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September 2014: Ethel Waters' Gospel

Born in 1896 to a single mother in Chester, Pennsylvania, Ethel Waters was first known as a prominent blues and jazz vocalist, and then as an Oscar-nominated actress. Raised in poverty, she began singing professionally in nightclubs at age 17 under the name “Sweet Mama Stringbean.”  After relocating to New York, Waters’ professional ascent was swift, her powerful voice and broad vocal range displayed in her most famous jazz hits over the next decade, including “Stormy Weather,” “Am I Blue?” “Heat Wave,” and “Dinah.” She rapidly transitioned from nightclubs to Broadway, becoming the first African American to receive equal billing in a Broadway musical while starring in “As Thousands Cheer” in 1933. Her career naturally segued from stage to film, and in 1949 Waters became the second African American woman to be nominated for an Academy Award for her role in the film Pinky; in 1962 she was the first African American female to be nominated for an Emmy Award.

1957 marked a turning in Ethel Waters’ life, both professionally and spiritually. While attending a Billy Graham crusade held in Madison Square Garden in New York, Waters rededicated her life to Jesus Christ, recalling, “When the people sang, ‘This is My Story,’ I just felt, I imagine, like the prodigal son would have felt.” Over the next eight weeks of the New York Crusade, which ran from May 15 to September 1, Waters joined the crusade choir directed by Cliff Barrows. Recognizing her unique vocal talents, Barrows asked Waters to sing the classic Gospel hymn, “His Eye is on the Sparrow,” a number she sang at five more meetings through the end of the crusade - watch one of her New York Crusade featured solos.  In many ways, the choice to sing at a Billy Graham crusade marked a significant departure from her successful professional life. Waters recalls, “When they asked me to sing, that was when I had to make a decision: ‘Ethel, are you going to sing The Sparrow or Stormy Weather?’ That was my decision, and my only livelihood depended on what I earned in the theater.” After Madison Square Garden, Waters became a musical fixture at Graham crusades, distinguished by her quick humor and ability to fascinate her audience. For the next nineteen years, Waters performed her trademark number, “His Eye is On the Sparrow” for millions of crusade attendees across the globe. Although her health eventually prevented her from continuing to perform at the evangelistic meetings, Waters, much like George Beverly Shea, was an integral part of the crusade music team, whose unforgettable voice and testimony blessed millions of crusade attendees.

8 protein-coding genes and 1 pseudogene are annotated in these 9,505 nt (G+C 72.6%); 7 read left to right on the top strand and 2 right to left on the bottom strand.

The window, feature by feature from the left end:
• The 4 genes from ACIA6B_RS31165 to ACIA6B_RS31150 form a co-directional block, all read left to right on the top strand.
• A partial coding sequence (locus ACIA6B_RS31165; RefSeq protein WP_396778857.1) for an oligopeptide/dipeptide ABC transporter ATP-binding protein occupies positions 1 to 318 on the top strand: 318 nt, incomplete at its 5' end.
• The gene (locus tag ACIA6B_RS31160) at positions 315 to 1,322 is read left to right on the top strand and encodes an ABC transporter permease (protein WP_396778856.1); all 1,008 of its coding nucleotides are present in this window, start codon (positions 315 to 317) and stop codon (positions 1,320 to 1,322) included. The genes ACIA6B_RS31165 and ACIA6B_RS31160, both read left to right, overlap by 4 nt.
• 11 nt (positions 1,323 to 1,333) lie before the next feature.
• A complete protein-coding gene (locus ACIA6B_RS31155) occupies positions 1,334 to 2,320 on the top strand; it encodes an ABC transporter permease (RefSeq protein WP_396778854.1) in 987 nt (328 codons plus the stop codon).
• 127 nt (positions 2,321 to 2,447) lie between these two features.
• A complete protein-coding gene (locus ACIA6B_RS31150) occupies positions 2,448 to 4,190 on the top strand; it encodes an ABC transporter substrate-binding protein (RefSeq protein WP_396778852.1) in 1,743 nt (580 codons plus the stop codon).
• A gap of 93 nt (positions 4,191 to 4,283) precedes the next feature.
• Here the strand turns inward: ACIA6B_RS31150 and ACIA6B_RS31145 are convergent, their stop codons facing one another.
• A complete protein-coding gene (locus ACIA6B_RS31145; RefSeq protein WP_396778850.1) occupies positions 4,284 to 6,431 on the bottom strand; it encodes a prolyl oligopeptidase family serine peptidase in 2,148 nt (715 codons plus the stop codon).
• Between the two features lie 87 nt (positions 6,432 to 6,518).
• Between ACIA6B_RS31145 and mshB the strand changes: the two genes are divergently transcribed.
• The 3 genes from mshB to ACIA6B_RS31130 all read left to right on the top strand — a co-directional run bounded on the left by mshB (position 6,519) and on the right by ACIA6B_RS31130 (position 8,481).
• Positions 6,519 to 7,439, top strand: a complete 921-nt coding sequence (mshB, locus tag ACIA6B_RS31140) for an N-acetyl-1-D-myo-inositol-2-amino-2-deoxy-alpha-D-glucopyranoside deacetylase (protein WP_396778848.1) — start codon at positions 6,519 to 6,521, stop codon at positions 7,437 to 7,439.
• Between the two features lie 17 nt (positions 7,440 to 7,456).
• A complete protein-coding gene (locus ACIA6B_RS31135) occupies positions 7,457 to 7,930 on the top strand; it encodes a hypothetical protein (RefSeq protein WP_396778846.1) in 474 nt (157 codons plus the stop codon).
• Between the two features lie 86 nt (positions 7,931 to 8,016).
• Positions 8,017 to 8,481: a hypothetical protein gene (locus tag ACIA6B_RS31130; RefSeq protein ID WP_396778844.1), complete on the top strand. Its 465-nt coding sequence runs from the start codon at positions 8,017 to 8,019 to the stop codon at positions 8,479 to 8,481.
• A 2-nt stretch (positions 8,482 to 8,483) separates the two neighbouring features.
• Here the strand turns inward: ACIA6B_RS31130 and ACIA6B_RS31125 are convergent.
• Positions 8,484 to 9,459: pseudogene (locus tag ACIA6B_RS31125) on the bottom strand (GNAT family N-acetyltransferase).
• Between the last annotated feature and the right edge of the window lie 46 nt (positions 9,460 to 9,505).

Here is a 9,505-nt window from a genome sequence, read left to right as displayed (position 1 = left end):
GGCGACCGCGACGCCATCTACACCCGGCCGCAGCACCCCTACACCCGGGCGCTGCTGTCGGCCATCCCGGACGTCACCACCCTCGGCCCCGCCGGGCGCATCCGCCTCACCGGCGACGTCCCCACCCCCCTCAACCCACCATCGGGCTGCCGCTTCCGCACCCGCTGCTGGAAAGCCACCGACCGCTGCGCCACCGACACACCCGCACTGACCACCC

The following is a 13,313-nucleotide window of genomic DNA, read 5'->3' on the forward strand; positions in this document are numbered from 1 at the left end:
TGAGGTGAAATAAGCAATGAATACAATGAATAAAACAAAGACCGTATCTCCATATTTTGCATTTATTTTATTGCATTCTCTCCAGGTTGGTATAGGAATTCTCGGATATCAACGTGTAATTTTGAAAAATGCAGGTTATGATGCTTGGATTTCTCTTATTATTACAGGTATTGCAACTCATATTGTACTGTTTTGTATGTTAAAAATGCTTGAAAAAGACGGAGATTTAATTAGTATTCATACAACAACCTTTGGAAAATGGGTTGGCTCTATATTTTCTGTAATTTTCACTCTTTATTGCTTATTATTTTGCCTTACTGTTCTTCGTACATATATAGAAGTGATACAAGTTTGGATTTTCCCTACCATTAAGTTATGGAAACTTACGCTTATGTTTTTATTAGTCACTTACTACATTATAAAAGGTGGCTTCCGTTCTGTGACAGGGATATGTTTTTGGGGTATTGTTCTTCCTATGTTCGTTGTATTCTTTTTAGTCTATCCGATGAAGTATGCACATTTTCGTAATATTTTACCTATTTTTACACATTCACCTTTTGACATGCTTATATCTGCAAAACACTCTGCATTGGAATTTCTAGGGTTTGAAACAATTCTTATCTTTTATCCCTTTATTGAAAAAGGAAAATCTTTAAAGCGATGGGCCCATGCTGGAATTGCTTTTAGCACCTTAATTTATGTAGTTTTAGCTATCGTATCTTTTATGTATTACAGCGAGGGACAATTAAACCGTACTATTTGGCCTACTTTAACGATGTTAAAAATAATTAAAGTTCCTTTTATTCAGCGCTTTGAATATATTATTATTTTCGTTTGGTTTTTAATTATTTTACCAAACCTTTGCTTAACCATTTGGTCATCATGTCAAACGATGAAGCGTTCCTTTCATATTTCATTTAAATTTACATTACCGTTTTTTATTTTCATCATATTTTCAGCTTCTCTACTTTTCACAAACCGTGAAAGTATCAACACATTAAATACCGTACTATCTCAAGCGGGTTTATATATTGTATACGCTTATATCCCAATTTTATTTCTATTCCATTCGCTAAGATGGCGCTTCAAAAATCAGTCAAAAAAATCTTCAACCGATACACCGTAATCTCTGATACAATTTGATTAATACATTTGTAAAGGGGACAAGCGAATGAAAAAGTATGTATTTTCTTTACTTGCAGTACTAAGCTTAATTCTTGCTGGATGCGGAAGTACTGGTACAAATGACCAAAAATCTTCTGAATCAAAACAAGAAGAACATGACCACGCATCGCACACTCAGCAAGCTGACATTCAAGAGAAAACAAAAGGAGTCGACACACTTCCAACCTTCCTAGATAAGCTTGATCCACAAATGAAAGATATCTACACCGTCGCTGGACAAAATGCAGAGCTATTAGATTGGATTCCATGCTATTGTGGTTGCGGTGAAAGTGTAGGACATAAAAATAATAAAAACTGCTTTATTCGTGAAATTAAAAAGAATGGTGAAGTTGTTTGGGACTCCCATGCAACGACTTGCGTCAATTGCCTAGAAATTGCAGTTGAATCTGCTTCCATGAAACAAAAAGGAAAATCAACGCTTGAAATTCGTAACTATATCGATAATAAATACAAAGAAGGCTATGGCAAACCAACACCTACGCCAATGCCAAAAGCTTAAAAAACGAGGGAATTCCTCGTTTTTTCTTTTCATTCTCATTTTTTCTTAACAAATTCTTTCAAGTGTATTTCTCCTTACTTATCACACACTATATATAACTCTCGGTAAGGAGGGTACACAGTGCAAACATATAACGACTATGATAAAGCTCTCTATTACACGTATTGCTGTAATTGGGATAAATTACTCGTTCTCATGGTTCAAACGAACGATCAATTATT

Letter from Waters to Cliff "Cliffee" Barrows and his wife Billie in 1966 or 1967.

In addition to performing at crusades, Waters contributed her stage and film experience to the BGEA's broader evangelistic efforts. In 1958, she starred in The Heart is a Rebel, a film produced by the BGEA’s World Wide Pictures, which featured scenes from the New York Crusade meetings where she was first featured as a soloist.

Waters has been the subject of a number of recent books. She told her own story about her early jazz career and later musical service with the BGEA in her two autobiographies, His Eye is on the Sparrow (1951) and To Me It’s Wonderful (1972). She was interviewed in 1970 as part of an oral history project conducted by the BGEA - read and listen to an excerpt from the interview. Waters made her final crusade appearance in San Diego in 1976 and died the following year.

The photo Waters signed in 1936 and the two images of her crusade solo appearances come from the Archives' Ethel Waters photo file; the featured letter is part of the Cliff Barrows papers (Collection 622).

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Last Revised: 9/01/14
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